Where are Enoch and Elijah?
Where Is Enoch?
ENOCH was "translated." Where did he go? Was he immediately taken to heaven? NO! Because Jesus Himself said: "No man hath ascended up to heaven, but He that came down from heaven, even the Son of man" (John 3:13). Here are Jesus' own words that no man, except Himself, had ascended into heaven!
And how did He know? Why, He came from there!
Then where is Enoch? Let's see what the Bible says.
Enoch Walked with God
At the age of 65 Enoch had a son named Methuselah. "And Enoch walked with God after he begat Methuselah three hundred years, and begat sons and daughters" (Genesis 5:22).
Here was a man that PLEASED God, a man that WALKED WITH GOD.
Enoch had to have faith, for in Hebrews 11:6 the Apostle said, "But without faith it is impossible to PLEASE Him: for he that cometh to God must believe that He is, and that He is a rewarder of them that diligently seek Him." So Enoch walked with God. He obeyed God, and followed Him in His paths BY FAITH.
No one can walk with God unless he is in agreement with the will of God, and doing it. Amos the prophet said: "Can two walk together, except they be agreed?" (Amos 3:3). So in his generation Enoch was the only recorded person who followed the ways of God — even though it possibly took him sixty-five years to learn to walk with God!
But how long did Enoch walk with God? The Scripture says that he "walked with God after he begat Methuselah three hundred years." So Enoch followed God's ways for three hundred years. Notice that Moses did not record that Enoch is still walking with God. The Scripture says that Enoch WALKED with God for three hundred years and not one year more! Then Enoch is not still walking with God! Why?
Because "all the days of Enoch were three hundred sixty and five years" (Gen. 5:23). All the days of Enoch were three hundred and sixty-five years. Not just part of his days, but all his days! If Enoch did not die — if he was changed to immortality — and thus continued to walk with God, then his days would have been more than three hundred and sixty-five years. But the Bible plainly says that ALL his days were just that many, and no more!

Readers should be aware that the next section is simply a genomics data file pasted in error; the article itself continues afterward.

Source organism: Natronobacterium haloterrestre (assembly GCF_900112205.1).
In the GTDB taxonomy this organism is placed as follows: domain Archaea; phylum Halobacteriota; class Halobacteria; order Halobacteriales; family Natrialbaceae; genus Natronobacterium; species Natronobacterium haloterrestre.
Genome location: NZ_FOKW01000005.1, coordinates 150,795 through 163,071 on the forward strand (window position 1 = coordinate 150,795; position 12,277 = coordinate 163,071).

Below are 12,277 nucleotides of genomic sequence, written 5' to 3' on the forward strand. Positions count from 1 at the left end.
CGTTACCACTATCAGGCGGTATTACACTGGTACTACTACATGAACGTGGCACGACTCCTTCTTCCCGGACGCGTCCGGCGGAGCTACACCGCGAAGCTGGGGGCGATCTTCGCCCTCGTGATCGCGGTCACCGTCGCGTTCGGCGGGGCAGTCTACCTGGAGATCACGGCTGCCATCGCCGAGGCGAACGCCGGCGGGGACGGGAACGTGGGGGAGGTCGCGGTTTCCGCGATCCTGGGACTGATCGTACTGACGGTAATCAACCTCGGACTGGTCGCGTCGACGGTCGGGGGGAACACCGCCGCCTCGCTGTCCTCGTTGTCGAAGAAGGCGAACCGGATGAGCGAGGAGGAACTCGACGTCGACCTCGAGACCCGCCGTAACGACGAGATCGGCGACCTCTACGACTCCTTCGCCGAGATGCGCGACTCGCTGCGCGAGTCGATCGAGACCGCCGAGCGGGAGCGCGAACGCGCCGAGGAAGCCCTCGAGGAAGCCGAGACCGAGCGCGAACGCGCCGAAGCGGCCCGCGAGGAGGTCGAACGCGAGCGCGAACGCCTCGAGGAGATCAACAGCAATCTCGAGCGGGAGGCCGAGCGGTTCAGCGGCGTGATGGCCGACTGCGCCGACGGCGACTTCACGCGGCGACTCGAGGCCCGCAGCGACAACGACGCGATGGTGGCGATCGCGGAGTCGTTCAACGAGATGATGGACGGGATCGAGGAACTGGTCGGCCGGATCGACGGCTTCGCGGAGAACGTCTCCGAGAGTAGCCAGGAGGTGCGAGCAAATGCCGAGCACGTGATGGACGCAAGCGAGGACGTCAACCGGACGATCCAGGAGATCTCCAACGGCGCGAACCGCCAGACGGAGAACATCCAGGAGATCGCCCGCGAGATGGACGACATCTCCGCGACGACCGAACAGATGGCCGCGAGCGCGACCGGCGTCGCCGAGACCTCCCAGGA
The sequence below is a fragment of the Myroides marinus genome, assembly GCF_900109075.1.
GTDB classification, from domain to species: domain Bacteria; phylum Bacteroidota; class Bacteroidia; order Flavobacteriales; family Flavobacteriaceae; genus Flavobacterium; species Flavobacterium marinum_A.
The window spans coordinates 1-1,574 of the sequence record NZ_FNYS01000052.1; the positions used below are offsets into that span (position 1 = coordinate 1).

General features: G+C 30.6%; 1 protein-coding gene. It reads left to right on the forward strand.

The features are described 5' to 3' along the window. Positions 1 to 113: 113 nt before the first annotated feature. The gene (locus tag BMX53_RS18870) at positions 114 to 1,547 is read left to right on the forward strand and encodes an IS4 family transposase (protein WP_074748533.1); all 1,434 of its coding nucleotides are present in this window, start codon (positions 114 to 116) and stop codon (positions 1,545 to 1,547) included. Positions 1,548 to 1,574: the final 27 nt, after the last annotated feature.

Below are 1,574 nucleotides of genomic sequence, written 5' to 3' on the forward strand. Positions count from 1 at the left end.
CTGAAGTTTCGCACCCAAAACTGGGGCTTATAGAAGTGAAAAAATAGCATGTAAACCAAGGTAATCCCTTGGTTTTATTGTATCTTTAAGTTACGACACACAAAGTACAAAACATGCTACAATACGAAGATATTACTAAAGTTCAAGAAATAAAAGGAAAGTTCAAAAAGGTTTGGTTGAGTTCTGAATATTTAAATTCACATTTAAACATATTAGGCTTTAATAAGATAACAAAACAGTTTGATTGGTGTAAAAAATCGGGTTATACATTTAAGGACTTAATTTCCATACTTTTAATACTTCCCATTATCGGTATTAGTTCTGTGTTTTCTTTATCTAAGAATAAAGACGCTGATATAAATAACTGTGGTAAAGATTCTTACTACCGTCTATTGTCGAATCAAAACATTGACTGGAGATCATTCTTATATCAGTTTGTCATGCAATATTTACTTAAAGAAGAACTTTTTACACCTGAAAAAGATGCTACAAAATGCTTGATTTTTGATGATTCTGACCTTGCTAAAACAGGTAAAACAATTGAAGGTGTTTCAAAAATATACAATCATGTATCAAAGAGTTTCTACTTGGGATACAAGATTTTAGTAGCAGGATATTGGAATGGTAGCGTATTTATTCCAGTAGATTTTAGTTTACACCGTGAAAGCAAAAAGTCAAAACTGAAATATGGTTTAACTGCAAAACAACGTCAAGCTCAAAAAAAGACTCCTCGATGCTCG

This expression "all his days" is used in the same fifth chapter of Genesis about a dozen times, and always it means that the person lived for that length of time ONLY "and he died." So Enoch lived NO MORE than three hundred and sixty-five years because "all his days were three hundred and sixty-five years." As he lived only for this length of time THEN HE MUST HAVE DIED!
But what about his translation? Does that mean he didn't die?
That's what most people carelessly assume without proof.
What Really Happened at Enoch's Translation!
Remember, Moses didn't write that Enoch did not die. Rather Moses wrote that "Enoch walked with God: and he was not; for God took him" (Gen. 5:24). Paul records the same event by saying that he "was not found, because God had translated him" (Heb. 11:5).
Thus the Scripture records that Enoch was not found because God took him, or "translated" him. THE BIBLE DOES NOT SAY THAT ENOCH WENT TO HEAVEN when he was translated. Instead it says he was not found.
Certainly Enoch was "translated," but what does the word "translate" mean?
Strange as it may seem, nowhere in all the Bible does "translate" mean to make immortal!
The original Greek word for "translate" is metatithemi. According to Strong's Concordance it signifies: transfer, transport, exchange, change sides.
The same Greek word is rendered "carried over" in Acts 7:16. Here we read that after Jacob DIED his body was "carried over" — transported, TRANSLATED — to Sychem WHERE HE WAS BURIED! That's what your Bible says! Jacob was transported or TRANSLATED to the place of burial!
That is why Moses said that God TOOK Enoch. God removed — translated — him so that he was not found. God took Enoch and buried him!